For the Pastry
240 grams plain flour
60 grams vegetable shortening
60 grams cold butter
juice of 1 orange
1 pinch of salt
icing sugar (for dusting) – it’s optional
For the Cranberry Studded Mincemeat
60 millilitres ruby port (or any sweet, red wine)
75 grams soft dark brown sugar
300 grams cranberries
1 teaspoon ground cinnamon
1 teaspoon ground ginger
½ teaspoon ground cloves
75 grams currants
75 grams raisins
30 grams dried cranberries
finely grated zest and juice of 1 clementine
25 millilitres brandy
3 drops almond extract
½ teaspoon vanilla extract
2 tablespoons honey
Make the mincemeat in advance. In a large pan, dissolve the sugar in the ruby port over a gentle heat. Add the cranberries and stir. Add the cinnamon, ginger and cloves, currants, raisins, dried cranberries and the zest and juice of the clementine. Bring to a gentle simmer and cook for 20 minutes, or until the fruit has broken down and has absorbed most of the liquid in the pan. (You may need to squish the cranberries a little with the back of a wooden spoon to incorporate them fully.) Remove from the heat and allow to cool a little. Add the brandy, almond extract, vanilla extract and honey and stir well with a wooden spoon to mash the mixture down into a paste. Spoon the mincemeat into sterilised jars and, once cool, store in the fridge for up to two weeks.
Then once you are ready to make your mince pies, get out a tray of miniature tart tins, or regular muffin tins, along with a round biscuit cutter and a star cutter. Make sure that the round biscuit cutter is bigger in diameter with at least 1cm than your tart or muffin tin holes are, and also that your star cutter is big enough to fit comfortable in the muffin or mini tart tins.
Measure the flour into a shallow bowl or dish and, with a teaspoon, dollop little mounds of vegetable shortening into the bowl, add the butter, diced small, shake to cover it, then put in the freezer for 20 minutes. This is what will make the pastry so tender and flaky later.Mix together the orange juice and salt in a separate, small bowl, cover and leave in the fridge to chill.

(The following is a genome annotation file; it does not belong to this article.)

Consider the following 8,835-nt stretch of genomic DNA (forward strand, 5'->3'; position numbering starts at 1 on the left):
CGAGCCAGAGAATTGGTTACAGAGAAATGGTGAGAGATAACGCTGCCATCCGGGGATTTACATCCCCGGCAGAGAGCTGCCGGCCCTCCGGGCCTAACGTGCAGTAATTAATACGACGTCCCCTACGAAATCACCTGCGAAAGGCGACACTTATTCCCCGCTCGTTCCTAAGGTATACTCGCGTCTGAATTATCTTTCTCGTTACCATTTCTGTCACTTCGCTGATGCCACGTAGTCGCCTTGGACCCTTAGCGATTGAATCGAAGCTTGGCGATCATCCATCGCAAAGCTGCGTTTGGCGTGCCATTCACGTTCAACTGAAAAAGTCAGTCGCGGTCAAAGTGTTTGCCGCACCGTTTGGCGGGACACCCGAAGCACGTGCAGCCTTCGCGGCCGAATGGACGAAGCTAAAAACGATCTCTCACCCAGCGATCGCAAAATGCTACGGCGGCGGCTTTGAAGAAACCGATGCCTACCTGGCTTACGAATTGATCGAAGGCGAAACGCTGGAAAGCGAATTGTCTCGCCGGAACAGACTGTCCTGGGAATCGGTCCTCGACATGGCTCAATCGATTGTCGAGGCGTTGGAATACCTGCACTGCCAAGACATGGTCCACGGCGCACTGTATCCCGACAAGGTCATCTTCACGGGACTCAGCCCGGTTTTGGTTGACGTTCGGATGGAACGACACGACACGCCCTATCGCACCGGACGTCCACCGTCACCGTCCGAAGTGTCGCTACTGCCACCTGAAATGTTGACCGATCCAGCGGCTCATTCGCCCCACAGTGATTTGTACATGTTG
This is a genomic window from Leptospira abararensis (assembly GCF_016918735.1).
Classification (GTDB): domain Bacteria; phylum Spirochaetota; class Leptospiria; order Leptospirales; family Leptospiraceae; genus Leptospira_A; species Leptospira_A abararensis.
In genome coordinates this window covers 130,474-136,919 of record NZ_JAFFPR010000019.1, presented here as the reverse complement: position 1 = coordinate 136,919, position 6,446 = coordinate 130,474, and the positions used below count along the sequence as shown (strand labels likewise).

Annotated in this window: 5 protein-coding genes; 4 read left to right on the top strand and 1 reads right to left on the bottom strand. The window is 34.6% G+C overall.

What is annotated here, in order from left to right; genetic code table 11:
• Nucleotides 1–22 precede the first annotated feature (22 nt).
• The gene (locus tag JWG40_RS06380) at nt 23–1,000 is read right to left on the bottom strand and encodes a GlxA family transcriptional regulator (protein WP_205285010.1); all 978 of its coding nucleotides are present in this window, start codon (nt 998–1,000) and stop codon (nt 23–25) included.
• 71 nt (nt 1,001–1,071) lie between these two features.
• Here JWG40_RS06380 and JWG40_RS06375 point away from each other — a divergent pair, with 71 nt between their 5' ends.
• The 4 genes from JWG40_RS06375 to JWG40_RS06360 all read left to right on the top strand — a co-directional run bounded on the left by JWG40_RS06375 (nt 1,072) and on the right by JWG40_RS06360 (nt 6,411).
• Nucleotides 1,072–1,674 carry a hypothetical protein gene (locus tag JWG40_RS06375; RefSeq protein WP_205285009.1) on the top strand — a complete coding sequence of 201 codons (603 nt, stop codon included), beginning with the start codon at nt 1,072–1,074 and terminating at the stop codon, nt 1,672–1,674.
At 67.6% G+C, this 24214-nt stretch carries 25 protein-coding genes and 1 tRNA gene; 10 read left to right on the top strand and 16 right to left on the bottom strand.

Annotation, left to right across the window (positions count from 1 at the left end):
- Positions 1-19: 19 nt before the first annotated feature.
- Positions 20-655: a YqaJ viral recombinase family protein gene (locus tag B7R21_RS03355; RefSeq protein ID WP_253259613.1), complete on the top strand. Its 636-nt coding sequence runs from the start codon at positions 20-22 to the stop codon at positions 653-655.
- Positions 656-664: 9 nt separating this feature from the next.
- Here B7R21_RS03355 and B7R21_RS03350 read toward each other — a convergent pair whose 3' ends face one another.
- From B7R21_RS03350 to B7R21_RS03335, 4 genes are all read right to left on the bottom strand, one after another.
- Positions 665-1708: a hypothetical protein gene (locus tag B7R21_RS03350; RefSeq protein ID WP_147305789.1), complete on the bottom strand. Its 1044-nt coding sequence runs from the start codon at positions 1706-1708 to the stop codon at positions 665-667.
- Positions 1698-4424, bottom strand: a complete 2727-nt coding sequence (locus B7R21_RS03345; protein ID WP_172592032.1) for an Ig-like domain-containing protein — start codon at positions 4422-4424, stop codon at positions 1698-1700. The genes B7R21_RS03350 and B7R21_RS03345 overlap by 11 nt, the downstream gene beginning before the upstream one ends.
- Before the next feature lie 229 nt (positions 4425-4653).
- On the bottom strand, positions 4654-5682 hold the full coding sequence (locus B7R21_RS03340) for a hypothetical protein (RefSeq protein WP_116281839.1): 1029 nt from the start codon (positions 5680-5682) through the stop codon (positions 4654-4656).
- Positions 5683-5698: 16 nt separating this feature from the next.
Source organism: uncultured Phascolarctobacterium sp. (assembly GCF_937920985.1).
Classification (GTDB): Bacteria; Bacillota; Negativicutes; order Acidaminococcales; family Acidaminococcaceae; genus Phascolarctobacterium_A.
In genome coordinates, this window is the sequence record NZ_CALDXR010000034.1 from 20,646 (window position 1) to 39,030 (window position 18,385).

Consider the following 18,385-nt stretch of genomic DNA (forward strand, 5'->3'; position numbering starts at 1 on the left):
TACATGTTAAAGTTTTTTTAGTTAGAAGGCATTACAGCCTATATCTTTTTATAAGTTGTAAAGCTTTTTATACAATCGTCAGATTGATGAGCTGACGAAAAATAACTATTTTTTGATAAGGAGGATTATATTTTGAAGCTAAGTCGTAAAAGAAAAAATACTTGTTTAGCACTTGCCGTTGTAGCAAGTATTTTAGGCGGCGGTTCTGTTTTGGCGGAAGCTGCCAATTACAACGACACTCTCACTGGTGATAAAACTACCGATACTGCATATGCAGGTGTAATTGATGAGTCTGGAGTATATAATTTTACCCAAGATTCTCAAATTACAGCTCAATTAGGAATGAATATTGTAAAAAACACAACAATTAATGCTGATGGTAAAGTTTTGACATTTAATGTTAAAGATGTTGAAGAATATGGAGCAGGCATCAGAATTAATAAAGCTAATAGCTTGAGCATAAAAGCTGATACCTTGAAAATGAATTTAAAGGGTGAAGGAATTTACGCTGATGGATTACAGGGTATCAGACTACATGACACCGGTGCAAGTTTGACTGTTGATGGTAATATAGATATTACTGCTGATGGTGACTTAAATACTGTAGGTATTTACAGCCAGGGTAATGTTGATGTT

After the 20 minutes, empty the flour and fat into the bowl of your food processor and blitz until you’ve got a pale pile of porridge-like crumbs. Pour the salted juice down the funnel, pulsing until it looks as if the dough is about to cohere; you want to stop just before it does (even if some orange juice is left). If all your juice is used up and you need more liquid, add some iced water.
If you prefer to use a free-standing mixer to make the pastry, cut the fats into the flour with the flat paddle, leaving the bowl in the fridge to chill down for the 20-minute flour-and-fat-freezer session. Add liquid as above. I often find the pastry uses more liquid in the mixer than the processor.
Turn the mixture out of the processor or mixing bowl onto a pastry board or work surface and, using your hands, combine to a dough. Then form into 3 discs (you’ll need to make these in 3 batches, unless you’ve got enough tart tins to make all 36 pies at once).
Wrap each disc in cling film and put in the fridge to rest for 20 minutes. Preheat the oven to 220°C.
Roll out the discs, one at a time, as thinly as you can without exaggerating; in other words, you want a light pastry case, but one sturdy enough to support the dense mincemeat. This is easy-going dough, so you don’t have to pander to it: just get rolling and patch up as you need.
Out of each rolled-out disc cut out circles a little wider than the indentations in the tart tins. Press these circles gently into the moulds and dollop in a scant teaspoon of mincemeat.
Then cut out your stars with your little star cutter – re-rolling the pastry as necessary – and place the tops lightly on the mincemeat.
Put in the oven and bake for 10–15 minutes: keep an eye on them as they really don’t take long and ovens do vary.
Remove from the oven, prising out the little pies straight away and letting the empty tin cool down before you start putting in the pastry for the next batch. Carry on until they’re all done.
Dust over some icing sugar by pushing it through a tea strainer, and serve the pies hot or cold.
Prep time: 2h
Total time: 2h – 30 min
If you want to store your little pies you can do so and they will last in your fridge for up to 1 week or you can freeze them and in the freezer you could keep them for about 6 months. Also, if you decide to store them in the freezer, remember that the top of the pies is a little it sticky so you should cover each layer with some aluminium foil before you add another one on top. Also, a good container for the pies would be a plastic one. That should do!
You can also serve this with a boozy butter such as our Rum or Brandy Butter. It’s all up to your own personal taste!
- You can see Nigella preparing this recipe in the video below.
Tip: You can use regular apples instead of cranberries (if you can’t get a hold of them) for this recipe and the taste would be nothing short of amazing!
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